Genome Comparison Using Gene Ontology (GO) With Statistical Testing

BMC Bioinformatics. 2006 Aug 11;7:374. doi: 10.1186/1471-2105-7-374.


Background: Automated comparison of complete sets of genes encoded in two genomes can provide insight on the genetic basis of differences in biological traits between species. Gene ontology (GO) is used as a common vocabulary to annotate genes for comparison. Current approaches calculate the fold of unweighted or weighted differences between two species at the high-level GO functional categories. However, to ensure the reliability of the differences detected, it is important to evaluate their statistical significance. It is also useful to search for differences at all levels of GO.

Results: We propose a statistical approach to find reliable differences between the complete sets of genes encoded in two genomes at all levels of GO. The genes are first assigned GO terms from BLAST searches against genes with known GO assignments, and for each GO term the abundance of genes in the two genomes is compared using a chi-squared test followed by false discovery rate (FDR) correction. We applied this method to find statistically significant differences between two cyanobacteria, Synechocystis sp. PCC6803 and Anabaena sp. PCC7120. We then studied how the set of identified differences vary when different BLAST cutoffs are used. We also studied how the results vary when only subsets of the genes were used in the comparison of human vs. mouse and that of Saccharomyces cerevisiae vs. Schizosaccharomyces pombe.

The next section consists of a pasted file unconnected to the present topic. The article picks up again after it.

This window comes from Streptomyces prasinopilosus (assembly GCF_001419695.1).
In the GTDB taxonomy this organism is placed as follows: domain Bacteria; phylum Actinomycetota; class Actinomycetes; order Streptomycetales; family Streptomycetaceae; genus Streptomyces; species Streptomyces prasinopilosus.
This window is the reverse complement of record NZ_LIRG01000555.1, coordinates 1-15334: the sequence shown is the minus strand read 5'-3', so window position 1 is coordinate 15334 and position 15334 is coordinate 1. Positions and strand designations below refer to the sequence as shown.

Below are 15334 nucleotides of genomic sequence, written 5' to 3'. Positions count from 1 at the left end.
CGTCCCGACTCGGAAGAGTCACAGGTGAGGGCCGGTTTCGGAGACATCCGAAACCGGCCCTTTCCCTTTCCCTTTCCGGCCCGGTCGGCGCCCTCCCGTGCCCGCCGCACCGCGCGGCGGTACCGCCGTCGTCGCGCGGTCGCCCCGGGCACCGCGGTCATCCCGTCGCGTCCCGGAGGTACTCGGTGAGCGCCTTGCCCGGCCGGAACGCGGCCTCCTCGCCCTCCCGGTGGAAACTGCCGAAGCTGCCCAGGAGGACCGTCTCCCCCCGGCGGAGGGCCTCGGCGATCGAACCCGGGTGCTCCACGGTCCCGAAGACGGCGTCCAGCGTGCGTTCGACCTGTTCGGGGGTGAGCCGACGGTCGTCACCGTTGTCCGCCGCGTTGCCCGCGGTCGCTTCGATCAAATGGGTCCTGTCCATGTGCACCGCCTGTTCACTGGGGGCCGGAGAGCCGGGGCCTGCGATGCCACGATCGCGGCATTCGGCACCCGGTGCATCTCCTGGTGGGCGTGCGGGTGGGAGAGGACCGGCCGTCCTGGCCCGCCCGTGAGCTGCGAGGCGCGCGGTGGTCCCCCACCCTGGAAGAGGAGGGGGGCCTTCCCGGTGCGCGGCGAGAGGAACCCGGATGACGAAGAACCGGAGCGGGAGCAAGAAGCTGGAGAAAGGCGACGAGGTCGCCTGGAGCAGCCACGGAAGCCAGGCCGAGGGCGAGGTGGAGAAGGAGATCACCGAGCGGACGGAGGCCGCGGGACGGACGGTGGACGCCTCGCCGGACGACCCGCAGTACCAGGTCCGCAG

Conclusion: There is a surprising lack of statistical approaches for comparing complete genomes at all levels of GO. With the rapid increase of the number of sequenced genomes, we hope that the approach we proposed and tested can make valuable contribution to comparative genomics.

Publication types

  • Research Support, Non-U.S. Gov't

MeSH terms

  • Anabaena / genetics
  • Animals
  • Computational Biology / methods*
  • Data Interpretation, Statistical
  • Databases, Protein
  • Genome*
  • Humans
  • Mice
  • Models, Statistical
  • Saccharomyces cerevisiae / genetics
  • Schizosaccharomyces / genetics
  • Sequence Analysis, DNA
  • Software
  • Synechocystis / genetics